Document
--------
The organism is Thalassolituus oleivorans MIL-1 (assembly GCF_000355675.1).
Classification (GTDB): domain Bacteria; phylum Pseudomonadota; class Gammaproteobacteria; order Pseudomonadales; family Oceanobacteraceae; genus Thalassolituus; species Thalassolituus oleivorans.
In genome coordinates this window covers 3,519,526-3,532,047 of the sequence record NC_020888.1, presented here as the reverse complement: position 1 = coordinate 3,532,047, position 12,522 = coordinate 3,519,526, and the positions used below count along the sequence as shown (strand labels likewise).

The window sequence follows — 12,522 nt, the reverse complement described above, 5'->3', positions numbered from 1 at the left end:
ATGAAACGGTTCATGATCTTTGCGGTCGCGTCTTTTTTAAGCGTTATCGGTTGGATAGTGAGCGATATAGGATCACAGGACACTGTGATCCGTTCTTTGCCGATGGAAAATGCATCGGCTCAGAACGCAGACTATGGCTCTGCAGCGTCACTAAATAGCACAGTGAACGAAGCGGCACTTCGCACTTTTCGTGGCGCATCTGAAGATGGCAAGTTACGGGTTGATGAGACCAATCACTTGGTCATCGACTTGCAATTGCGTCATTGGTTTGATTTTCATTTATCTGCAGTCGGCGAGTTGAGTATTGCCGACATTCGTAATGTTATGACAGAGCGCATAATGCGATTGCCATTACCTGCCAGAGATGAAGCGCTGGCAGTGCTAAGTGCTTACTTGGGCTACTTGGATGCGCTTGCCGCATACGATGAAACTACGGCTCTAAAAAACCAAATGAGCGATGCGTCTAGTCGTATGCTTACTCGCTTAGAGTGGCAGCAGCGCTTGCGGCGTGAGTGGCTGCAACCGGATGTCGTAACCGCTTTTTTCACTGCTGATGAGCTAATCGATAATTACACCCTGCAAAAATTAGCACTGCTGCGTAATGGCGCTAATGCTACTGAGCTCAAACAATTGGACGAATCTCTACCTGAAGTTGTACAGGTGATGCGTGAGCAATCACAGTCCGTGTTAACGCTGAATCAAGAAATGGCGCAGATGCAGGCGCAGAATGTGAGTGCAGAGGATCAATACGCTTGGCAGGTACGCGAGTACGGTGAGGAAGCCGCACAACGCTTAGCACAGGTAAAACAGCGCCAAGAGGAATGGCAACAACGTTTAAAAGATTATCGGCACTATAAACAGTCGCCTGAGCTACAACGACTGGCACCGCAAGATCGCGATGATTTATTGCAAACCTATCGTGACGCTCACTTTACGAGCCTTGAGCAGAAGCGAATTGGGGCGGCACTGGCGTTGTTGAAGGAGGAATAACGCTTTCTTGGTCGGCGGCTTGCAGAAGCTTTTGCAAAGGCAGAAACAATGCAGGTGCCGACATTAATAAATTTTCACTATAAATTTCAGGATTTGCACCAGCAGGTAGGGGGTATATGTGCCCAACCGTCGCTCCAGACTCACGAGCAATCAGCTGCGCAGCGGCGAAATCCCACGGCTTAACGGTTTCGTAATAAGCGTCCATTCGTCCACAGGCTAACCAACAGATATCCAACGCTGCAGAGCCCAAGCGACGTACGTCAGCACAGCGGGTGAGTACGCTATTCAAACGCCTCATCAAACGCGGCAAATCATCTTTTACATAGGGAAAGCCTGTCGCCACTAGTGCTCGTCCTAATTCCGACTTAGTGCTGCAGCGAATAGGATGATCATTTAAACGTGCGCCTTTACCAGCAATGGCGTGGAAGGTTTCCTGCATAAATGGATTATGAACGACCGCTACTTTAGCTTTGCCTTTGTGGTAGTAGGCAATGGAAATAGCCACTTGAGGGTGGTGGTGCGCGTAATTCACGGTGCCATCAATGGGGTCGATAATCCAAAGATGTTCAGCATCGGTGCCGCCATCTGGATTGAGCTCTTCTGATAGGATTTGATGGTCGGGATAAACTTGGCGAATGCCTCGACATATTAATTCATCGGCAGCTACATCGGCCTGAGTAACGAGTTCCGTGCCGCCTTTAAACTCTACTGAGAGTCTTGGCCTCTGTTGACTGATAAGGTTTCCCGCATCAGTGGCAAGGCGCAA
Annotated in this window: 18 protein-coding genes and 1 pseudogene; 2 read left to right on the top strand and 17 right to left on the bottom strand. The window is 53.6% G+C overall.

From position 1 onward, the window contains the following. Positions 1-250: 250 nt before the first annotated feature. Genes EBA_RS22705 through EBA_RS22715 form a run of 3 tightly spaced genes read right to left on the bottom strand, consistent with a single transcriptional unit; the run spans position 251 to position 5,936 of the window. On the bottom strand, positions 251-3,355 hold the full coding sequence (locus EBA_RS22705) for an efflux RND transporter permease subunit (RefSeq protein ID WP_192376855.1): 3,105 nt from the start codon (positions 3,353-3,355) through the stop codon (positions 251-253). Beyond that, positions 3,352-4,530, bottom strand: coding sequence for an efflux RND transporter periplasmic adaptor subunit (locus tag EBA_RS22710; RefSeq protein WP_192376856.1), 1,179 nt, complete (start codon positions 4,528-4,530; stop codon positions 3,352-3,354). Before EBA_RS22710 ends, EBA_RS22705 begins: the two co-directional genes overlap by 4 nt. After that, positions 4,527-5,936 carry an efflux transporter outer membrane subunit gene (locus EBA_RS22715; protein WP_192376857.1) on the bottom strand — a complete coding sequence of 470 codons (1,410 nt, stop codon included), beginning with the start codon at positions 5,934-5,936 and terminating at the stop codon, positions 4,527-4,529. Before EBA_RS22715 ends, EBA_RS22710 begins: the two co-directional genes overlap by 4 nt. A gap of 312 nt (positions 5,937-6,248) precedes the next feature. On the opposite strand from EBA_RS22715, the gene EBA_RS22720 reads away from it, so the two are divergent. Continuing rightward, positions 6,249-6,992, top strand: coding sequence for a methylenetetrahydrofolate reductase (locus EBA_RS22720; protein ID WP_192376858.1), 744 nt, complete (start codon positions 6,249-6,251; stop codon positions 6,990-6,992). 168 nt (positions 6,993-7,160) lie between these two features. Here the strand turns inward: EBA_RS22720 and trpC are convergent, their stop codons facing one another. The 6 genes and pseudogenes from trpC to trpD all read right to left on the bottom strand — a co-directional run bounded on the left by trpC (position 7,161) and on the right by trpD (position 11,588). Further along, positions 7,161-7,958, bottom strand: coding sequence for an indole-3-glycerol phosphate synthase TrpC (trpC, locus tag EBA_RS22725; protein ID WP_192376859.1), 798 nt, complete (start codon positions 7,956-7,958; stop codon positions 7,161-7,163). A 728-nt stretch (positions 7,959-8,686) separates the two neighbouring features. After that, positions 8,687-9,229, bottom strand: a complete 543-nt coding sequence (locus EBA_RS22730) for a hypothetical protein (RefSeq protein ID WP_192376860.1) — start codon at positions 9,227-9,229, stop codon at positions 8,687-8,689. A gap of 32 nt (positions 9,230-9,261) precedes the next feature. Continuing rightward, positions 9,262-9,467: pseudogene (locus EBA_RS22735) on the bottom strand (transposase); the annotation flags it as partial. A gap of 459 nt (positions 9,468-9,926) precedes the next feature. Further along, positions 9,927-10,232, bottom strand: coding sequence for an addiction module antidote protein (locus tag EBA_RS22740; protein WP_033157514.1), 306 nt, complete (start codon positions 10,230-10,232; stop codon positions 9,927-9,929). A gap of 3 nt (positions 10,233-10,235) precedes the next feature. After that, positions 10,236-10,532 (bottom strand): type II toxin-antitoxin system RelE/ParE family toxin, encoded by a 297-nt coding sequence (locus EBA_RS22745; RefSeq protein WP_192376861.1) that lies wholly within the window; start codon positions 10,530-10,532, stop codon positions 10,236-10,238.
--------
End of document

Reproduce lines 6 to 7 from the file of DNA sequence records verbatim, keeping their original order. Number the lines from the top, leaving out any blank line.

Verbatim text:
Annotated in this window: 18 protein-coding genes and 1 pseudogene; 2 read left to right on the top strand and 17 right to left on the bottom strand. The window is 53.6% G+C overall.

From position 1 onward, the window contains the following. Positions 1-250: 250 nt before the first annotated feature. Genes EBA_RS22705 through EBA_RS22715 form a run of 3 tightly spaced genes read right to left on the bottom strand, consistent with a single transcriptional unit; the run spans position 251 to position 5,936 of the window. On the bottom strand, positions 251-3,355 hold the full coding sequence (locus EBA_RS22705) for an efflux RND transporter permease subunit (RefSeq protein ID WP_192376855.1): 3,105 nt from the start codon (positions 3,353-3,355) through the stop codon (positions 251-253). Beyond that, positions 3,352-4,530, bottom strand: coding sequence for an efflux RND transporter periplasmic adaptor subunit (locus tag EBA_RS22710; RefSeq protein WP_192376856.1), 1,179 nt, complete (start codon positions 4,528-4,530; stop codon positions 3,352-3,354). Before EBA_RS22710 ends, EBA_RS22705 begins: the two co-directional genes overlap by 4 nt. After that, positions 4,527-5,936 carry an efflux transporter outer membrane subunit gene (locus EBA_RS22715; protein WP_192376857.1) on the bottom strand — a complete coding sequence of 470 codons (1,410 nt, stop codon included), beginning with the start codon at positions 5,934-5,936 and terminating at the stop codon, positions 4,527-4,529. Before EBA_RS22715 ends, EBA_RS22710 begins: the two co-directional genes overlap by 4 nt. A gap of 312 nt (positions 5,937-6,248) precedes the next feature. On the opposite strand from EBA_RS22715, the gene EBA_RS22720 reads away from it, so the two are divergent. Continuing rightward, positions 6,249-6,992, top strand: coding sequence for a methylenetetrahydrofolate reductase (locus EBA_RS22720; protein ID WP_192376858.1), 744 nt, complete (start codon positions 6,249-6,251; stop codon positions 6,990-6,992). 168 nt (positions 6,993-7,160) lie between these two features. Here the strand turns inward: EBA_RS22720 and trpC are convergent, their stop codons facing one another. The 6 genes and pseudogenes from trpC to trpD all read right to left on the bottom strand — a co-directional run bounded on the left by trpC (position 7,161) and on the right by trpD (position 11,588). Further along, positions 7,161-7,958, bottom strand: coding sequence for an indole-3-glycerol phosphate synthase TrpC (trpC, locus tag EBA_RS22725; protein ID WP_192376859.1), 798 nt, complete (start codon positions 7,956-7,958; stop codon positions 7,161-7,163). A 728-nt stretch (positions 7,959-8,686) separates the two neighbouring features. After that, positions 8,687-9,229, bottom strand: a complete 543-nt coding sequence (locus EBA_RS22730) for a hypothetical protein (RefSeq protein ID WP_192376860.1) — start codon at positions 9,227-9,229, stop codon at positions 8,687-8,689. A gap of 32 nt (positions 9,230-9,261) precedes the next feature. Continuing rightward, positions 9,262-9,467: pseudogene (locus EBA_RS22735) on the bottom strand (transposase); the annotation flags it as partial. A gap of 459 nt (positions 9,468-9,926) precedes the next feature. Further along, positions 9,927-10,232, bottom strand: coding sequence for an addiction module antidote protein (locus tag EBA_RS22740; protein WP_033157514.1), 306 nt, complete (start codon positions 10,230-10,232; stop codon positions 9,927-9,929). A gap of 3 nt (positions 10,233-10,235) precedes the next feature. After that, positions 10,236-10,532 (bottom strand): type II toxin-antitoxin system RelE/ParE family toxin, encoded by a 297-nt coding sequence (locus EBA_RS22745; RefSeq protein WP_192376861.1) that lies wholly within the window; start codon positions 10,530-10,532, stop codon positions 10,236-10,238.